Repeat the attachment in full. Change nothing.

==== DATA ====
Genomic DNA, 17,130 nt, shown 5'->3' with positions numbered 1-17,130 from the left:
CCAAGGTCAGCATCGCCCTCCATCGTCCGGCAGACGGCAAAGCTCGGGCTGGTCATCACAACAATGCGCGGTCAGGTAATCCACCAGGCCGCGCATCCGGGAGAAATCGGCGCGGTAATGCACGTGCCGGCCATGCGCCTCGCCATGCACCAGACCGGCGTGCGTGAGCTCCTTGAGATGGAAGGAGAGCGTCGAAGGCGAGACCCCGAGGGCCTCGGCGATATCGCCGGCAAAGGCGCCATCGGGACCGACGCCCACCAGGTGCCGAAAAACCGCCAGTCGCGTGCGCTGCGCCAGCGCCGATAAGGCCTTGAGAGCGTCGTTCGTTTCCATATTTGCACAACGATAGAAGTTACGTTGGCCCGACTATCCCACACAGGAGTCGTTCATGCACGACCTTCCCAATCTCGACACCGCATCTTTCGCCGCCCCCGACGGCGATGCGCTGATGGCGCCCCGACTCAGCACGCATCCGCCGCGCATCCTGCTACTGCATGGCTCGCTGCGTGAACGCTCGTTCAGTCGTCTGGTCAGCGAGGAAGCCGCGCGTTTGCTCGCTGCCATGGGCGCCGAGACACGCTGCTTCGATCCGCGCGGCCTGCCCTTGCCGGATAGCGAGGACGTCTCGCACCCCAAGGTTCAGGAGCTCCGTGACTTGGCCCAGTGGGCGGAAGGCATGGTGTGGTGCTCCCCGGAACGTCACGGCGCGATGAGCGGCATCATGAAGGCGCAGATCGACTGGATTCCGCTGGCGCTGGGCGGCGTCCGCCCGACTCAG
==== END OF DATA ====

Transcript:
Genomic DNA, 17,130 nt, shown 5'->3' with positions numbered 1-17,130 from the left:
CCAAGGTCAGCATCGCCCTCCATCGTCCGGCAGACGGCAAAGCTCGGGCTGGTCATCACAACAATGCGCGGTCAGGTAATCCACCAGGCCGCGCATCCGGGAGAAATCGGCGCGGTAATGCACGTGCCGGCCATGCGCCTCGCCATGCACCAGACCGGCGTGCGTGAGCTCCTTGAGATGGAAGGAGAGCGTCGAAGGCGAGACCCCGAGGGCCTCGGCGATATCGCCGGCAAAGGCGCCATCGGGACCGACGCCCACCAGGTGCCGAAAAACCGCCAGTCGCGTGCGCTGCGCCAGCGCCGATAAGGCCTTGAGAGCGTCGTTCGTTTCCATATTTGCACAACGATAGAAGTTACGTTGGCCCGACTATCCCACACAGGAGTCGTTCATGCACGACCTTCCCAATCTCGACACCGCATCTTTCGCCGCCCCCGACGGCGATGCGCTGATGGCGCCCCGACTCAGCACGCATCCGCCGCGCATCCTGCTACTGCATGGCTCGCTGCGTGAACGCTCGTTCAGTCGTCTGGTCAGCGAGGAAGCCGCGCGTTTGCTCGCTGCCATGGGCGCCGAGACACGCTGCTTCGATCCGCGCGGCCTGCCCTTGCCGGATAGCGAGGACGTCTCGCACCCCAAGGTTCAGGAGCTCCGTGACTTGGCCCAGTGGGCGGAAGGCATGGTGTGGTGCTCCCCGGAACGTCACGGCGCGATGAGCGGCATCATGAAGGCGCAGATCGACTGGATTCCGCTGGCGCTGGGCGGCGTCCGCCCGACTCAG